“It’s all about the storage, baby.”
Choosing between the iPad Air 2 and the Nexus 9 is complicated. I’ve been an HTC fan since the brand didn’t even exist, back when it would build products for Compaq, and I’ve remained loyal ever since. I love everything there is to see about the Nexus 9, from its design, to the added value of having this be an HTC product in things like Boom Sound. Sadly, after my underwhelming experience with Android tablets in the past, I’m more inclined for the iPad Air 2.
If there’s one thing I’ve learned is that content consumption requires storage, and even though a 32GB Nexus 9 is more affordable than a 16GB iPad Air 2, I can’t survive with either storage option. My needs are of at least 64GB of storage, and with Google’s shocking reluctance to provide customers with expandable storage, I’d rather pay for an extra premium for a 64GB iPad, than spend a year deleting and adding stuff as part of a regular routine. Obviously your millage and priorities my vary, but these are mine.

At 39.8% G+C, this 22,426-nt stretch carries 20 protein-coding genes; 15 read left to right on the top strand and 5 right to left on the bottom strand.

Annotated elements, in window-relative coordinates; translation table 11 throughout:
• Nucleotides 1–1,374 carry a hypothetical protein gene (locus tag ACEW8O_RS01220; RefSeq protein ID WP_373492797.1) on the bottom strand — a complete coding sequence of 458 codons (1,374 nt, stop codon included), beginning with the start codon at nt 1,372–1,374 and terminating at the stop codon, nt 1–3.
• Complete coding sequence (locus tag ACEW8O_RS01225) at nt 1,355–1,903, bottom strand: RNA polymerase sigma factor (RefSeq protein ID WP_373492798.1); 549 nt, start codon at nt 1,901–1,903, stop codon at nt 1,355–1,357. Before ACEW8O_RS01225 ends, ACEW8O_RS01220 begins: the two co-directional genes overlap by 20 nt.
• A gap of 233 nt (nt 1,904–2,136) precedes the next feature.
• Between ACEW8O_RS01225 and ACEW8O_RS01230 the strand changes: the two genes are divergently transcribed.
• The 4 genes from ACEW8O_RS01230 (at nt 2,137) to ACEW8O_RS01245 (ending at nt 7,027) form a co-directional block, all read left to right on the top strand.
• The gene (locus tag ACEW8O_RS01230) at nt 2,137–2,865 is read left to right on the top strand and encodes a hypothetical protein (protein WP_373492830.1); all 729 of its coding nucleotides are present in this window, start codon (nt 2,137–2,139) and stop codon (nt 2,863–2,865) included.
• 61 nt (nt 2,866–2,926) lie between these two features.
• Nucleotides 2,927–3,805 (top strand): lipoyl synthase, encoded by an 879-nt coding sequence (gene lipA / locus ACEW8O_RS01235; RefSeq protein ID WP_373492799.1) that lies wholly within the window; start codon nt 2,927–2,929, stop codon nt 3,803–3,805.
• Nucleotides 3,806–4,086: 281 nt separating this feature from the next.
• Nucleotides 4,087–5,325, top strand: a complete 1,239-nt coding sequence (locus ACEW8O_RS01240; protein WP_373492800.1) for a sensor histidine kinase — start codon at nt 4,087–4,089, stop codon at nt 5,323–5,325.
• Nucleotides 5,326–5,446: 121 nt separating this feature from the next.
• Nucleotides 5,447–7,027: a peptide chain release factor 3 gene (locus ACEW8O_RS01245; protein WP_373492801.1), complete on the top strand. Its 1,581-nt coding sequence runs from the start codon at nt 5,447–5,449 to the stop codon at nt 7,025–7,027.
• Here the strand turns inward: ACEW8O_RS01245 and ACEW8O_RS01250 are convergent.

It shouldn’t come as too much of a surprise that a guy they call “Joe the Android Guy” would spend my own money on the Nexus 9 over the iPad Air 2, but it’s not just Android versus iOS. As far as specifications and “bang for your buck”, the Nexus clearly has the iPad beat.
Apple’s new iPad Air 2 has a 9.7-inch display with a resolution of 2048×1536 and 264 pixels per inch. Although the screen on the Nexus 9 is a little smaller (read: easier to transport), it’s got the same resolution. That means the Nexus 9 has a clearer crisper screen when measuring pixel density.
Both tablets run 64-bit CPUs with operating systems designed to take advantage of the extra horsepower. But the NVIDIA chip inside the Nexus, with 192 cores of graphics processing power, the “2.5x” boost Apple is advertising seems almost silly by comparison.
That’s when we get to price. The Nexus 9 will come in three different versions, ranging from $399 for the 16GB version to $599 for the a 32GB version WiFi and LTE. The iPad demands a $100 premium – or more.
That’s where it comes back to the openness of each. I can install anything I want on the Nexus 9 – even 3rd party app stores – without jailbreaking or rooting. Apple doesn’t let you do that.